Hospital in Southern Gaza Strip Near Collapse as Israel Pounds Area with Airstrikes

Stringer / The Yomiuri Shimbun
A prematurely born baby sleeps in an incubator at Nasser Hospital in Khan Yunis, in the southern Gaza Strip, on Monday.

JERUSALEM — The humanitarian crisis in the Gaza Strip, where Israel has been carrying out heavy airstrikes, is worsening.

At Nasser Hospital in southern Khan Younis, patients continue to arrive. A shortage of medicine and medical equipment has the facility on the brink of collapse.

Dr. Mohammed Qandeel, head of the emergency ward, warned Monday that the hospital will soon become a giant morgue.

Since Gaza’s main power station stopped being able to supply electricity, the hospital only has enough power for a few more days. The hospital’s generator is its only source of power now.

If the power goes out, the intensive care unit can’t function. Dozens of patients on life support and babies in incubators could die.

More than 250 people wounded in airstrikes are brought to the hospital every day. After triage, the emergency room doctors are forced to make gut-wrenching decisions amid the circumstances.

Qandeel, 35, expressed his frustration, saying that doctors are supposed to save lives, but at the moment they have to let some patients die slowly if they think they cannot save them.

It’s a tremendous psychological burden on the doctors, he said.

Babies at risk as Gaza hospital runs low on power

Many children are among the patients who have been rushed to Nasser Hospital.

The dearth of fuel supplies means the ambulances that normally take patients to the hospital have been replaced by carts pulled by donkeys.

Small children struck by an explosion are more likely to suffer complex wounds and face life-threatening conditions, said Dr. Mohammed Tayyem, a 37-year-old pediatrician at the hospital. Many of the children at the hospital lost their families in airstrikes and have no relatives to care for them.

“Treating children becomes harder when they are psychologically unstable,” Tayyem said.

Eight babies are currently receiving medication and other treatment in incubators at the hospital’s neonatal unit. These incubators are powered by electricity, but they will stop operating if the hospital’s generators run out of fuel.

“Can you imagine that even babies could die because our hospital has no electricity?” said Doaa El Najjar, a 30-year-old nurse. “That would be a human tragedy.”

The hospital originally had 240 beds. Some beds are now being shared by patients, and conference rooms and verandas also have been transformed into wards.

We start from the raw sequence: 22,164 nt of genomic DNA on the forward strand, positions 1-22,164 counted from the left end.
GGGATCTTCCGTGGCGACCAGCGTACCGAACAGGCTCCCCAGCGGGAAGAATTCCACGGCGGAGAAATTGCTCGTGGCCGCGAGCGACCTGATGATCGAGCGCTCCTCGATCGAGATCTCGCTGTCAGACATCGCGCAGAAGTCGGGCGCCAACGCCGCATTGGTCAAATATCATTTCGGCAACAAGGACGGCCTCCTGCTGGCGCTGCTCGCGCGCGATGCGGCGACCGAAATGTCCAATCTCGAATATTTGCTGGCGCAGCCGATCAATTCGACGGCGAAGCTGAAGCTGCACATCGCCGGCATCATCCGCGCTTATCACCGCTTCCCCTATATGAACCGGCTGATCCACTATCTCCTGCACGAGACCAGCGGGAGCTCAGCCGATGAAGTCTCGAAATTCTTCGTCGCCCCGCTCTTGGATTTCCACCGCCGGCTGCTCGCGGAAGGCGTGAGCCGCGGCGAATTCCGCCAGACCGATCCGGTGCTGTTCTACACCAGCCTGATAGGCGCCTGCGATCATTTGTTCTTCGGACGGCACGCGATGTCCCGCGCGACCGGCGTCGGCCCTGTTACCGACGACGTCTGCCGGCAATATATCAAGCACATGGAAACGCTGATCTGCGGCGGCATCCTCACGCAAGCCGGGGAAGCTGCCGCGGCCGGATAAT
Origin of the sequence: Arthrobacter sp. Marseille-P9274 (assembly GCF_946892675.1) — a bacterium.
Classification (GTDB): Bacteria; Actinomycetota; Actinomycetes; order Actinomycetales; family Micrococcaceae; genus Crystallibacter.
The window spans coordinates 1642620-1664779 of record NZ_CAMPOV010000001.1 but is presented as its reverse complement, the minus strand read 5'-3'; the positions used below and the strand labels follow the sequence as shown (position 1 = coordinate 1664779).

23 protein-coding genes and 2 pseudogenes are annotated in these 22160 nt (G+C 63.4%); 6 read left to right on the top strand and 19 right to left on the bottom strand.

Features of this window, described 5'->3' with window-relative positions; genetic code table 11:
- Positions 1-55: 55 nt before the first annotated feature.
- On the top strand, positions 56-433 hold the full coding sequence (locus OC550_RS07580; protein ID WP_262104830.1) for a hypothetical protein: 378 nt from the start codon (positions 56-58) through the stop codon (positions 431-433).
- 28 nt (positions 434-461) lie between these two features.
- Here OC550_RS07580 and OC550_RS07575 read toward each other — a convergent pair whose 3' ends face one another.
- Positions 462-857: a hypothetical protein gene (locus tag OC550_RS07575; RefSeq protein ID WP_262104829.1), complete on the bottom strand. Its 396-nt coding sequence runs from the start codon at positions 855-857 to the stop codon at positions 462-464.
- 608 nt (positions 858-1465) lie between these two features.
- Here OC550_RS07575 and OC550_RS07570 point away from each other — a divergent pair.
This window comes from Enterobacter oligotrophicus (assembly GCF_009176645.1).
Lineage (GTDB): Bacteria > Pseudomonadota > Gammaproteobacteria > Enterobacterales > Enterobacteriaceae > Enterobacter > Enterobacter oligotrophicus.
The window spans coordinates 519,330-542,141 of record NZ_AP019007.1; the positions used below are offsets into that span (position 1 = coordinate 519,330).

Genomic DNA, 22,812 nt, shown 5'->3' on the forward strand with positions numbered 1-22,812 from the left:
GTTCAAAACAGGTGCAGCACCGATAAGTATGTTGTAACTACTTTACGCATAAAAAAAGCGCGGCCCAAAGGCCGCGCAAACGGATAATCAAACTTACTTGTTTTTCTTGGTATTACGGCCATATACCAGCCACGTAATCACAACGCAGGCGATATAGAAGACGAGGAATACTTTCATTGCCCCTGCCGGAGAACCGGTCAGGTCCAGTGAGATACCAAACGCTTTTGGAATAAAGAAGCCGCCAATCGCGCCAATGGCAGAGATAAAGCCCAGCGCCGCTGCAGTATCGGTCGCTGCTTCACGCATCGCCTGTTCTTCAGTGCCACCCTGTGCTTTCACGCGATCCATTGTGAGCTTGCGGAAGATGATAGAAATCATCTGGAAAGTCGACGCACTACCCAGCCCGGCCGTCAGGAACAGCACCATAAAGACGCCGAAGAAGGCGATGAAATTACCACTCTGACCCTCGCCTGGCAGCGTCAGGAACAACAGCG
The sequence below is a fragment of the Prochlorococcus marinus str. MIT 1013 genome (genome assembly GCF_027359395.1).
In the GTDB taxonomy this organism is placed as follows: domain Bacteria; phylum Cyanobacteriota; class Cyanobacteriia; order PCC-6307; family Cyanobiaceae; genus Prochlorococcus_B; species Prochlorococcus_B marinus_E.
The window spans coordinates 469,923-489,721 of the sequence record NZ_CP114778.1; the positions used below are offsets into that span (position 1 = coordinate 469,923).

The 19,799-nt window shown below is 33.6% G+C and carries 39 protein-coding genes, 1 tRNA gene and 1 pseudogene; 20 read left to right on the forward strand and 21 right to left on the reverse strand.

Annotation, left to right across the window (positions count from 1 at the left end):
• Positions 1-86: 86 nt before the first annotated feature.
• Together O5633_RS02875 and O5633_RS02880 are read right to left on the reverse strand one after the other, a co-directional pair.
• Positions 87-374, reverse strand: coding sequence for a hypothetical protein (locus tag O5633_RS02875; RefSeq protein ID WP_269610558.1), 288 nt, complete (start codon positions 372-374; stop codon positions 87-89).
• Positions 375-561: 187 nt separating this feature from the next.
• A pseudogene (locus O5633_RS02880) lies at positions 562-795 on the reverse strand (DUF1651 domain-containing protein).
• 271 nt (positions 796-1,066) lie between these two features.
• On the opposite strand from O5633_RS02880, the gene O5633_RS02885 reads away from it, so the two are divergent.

About 500 people are currently being treated at the hospital.

Patients whose wounds are not serious are administered basic treatment and moved on.

This hospital had a shortage of medical supplies even before the latest conflict erupted. But since Israel launched its bombardment of Gaza after militants from the Palestinian Islamist organization Hamas suddenly stormed into southern Israel on Oct. 7, supplies of daily necessities such as water and food have been unable to enter Gaza.

“Our medical supply storage rooms are empty,” Qandeel said. “We told the World Health Organization and the Red Cross what we need, but nothing has reached us. We’re losing hope.”

A man reacts as Palestinians gather to search for casualties at the site of an Israeli strike on a house in Khan Yunis, in the southern Gaza Strip, on Tuesday.

The doctors and nurses return home only to get a few hours of sleep, leaving many of them utterly exhausted. Ten of the emergency department’s 30 doctors have reportedly left due to illness and other reasons.

Buildings near the hospital also have been hit by airstrikes, and many hospital workers have lost family members in the Israeli bombardment.

Several thousand people who fled from northern Gaza are taking shelter in the hospital’s lobby and under its eaves. Infectious diseases are spreading among these evacuees and even to the hospital’s patients and medical workers.

Muhammed Saqer, a 35-year-old man living in eastern Khan Yunis, said his wife and 3-year-old younger son died in an airstrike. His 6-year-old son, Yousef, survived and is being treated at Nasser Hospital.

“My only solace is that this child somehow survived,” Saqer said. “I’m so grateful to the doctors here.”